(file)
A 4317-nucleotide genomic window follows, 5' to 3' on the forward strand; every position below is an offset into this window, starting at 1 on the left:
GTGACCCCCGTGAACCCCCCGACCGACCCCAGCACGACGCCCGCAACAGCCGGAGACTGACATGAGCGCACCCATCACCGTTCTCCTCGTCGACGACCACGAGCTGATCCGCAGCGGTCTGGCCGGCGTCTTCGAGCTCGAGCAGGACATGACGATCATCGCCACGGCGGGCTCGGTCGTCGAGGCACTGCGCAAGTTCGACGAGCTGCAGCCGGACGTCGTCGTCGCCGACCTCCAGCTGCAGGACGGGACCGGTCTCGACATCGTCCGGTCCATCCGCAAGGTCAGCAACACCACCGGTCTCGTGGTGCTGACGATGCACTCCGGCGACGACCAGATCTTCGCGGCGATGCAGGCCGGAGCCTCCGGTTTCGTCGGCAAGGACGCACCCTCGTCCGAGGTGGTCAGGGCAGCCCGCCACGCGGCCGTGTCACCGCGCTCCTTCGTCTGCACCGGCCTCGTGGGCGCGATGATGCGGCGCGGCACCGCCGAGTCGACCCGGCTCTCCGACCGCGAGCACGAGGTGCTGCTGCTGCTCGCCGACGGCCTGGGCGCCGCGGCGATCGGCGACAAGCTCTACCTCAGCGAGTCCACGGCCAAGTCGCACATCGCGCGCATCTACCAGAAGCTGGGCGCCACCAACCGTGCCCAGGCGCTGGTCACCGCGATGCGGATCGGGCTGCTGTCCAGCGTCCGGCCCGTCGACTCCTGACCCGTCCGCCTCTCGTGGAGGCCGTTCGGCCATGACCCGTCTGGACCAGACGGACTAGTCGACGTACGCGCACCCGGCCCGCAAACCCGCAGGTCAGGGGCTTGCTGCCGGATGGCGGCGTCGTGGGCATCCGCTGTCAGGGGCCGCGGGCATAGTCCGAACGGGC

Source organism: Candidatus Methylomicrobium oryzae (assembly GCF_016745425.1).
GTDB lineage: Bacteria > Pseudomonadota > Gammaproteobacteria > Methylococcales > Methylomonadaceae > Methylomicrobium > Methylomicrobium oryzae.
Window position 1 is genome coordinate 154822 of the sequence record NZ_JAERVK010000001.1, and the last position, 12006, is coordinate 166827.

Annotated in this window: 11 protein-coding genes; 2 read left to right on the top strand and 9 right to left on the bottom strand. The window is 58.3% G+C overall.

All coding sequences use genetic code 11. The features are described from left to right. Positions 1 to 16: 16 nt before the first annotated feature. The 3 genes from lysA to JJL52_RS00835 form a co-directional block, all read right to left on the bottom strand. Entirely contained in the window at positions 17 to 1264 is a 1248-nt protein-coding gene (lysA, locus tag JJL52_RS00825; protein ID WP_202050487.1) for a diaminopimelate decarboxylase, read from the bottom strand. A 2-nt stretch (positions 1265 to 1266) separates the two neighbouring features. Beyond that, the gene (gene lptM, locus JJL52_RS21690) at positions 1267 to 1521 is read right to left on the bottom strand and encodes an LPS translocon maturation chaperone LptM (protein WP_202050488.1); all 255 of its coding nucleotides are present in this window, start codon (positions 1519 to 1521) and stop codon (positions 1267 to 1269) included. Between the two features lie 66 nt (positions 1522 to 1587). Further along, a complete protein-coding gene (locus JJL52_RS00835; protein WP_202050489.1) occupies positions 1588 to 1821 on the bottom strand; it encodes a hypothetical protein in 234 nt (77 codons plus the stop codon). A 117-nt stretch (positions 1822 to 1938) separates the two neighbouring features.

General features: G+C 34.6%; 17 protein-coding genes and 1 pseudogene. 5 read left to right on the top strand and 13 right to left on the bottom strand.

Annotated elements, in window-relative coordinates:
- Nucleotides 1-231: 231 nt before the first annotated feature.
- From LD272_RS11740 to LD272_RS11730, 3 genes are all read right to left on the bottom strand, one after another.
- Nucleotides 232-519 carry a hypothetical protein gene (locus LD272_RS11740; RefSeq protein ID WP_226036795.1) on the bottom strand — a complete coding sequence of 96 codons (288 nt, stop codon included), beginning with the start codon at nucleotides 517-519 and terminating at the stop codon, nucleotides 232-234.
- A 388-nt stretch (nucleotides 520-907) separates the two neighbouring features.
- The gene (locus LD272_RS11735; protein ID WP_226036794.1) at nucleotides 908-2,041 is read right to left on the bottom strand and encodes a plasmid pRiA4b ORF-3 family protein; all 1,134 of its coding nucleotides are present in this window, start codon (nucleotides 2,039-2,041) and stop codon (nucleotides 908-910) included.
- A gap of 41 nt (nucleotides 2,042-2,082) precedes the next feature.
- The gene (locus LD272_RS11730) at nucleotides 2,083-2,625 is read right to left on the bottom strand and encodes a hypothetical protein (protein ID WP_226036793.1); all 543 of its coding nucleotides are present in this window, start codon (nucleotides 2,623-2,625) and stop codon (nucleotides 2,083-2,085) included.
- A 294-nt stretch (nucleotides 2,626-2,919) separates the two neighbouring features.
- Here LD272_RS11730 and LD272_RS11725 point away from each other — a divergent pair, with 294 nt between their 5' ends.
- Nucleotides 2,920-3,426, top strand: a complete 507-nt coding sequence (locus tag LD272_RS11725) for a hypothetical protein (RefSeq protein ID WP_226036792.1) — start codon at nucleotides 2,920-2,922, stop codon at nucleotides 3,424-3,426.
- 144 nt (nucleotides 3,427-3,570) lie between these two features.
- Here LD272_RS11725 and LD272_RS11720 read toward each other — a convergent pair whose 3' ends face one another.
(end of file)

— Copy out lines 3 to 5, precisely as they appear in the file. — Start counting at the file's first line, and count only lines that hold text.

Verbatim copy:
Source organism: Candidatus Methylomicrobium oryzae (assembly GCF_016745425.1).
GTDB lineage: Bacteria > Pseudomonadota > Gammaproteobacteria > Methylococcales > Methylomonadaceae > Methylomicrobium > Methylomicrobium oryzae.
Window position 1 is genome coordinate 154822 of the sequence record NZ_JAERVK010000001.1, and the last position, 12006, is coordinate 166827.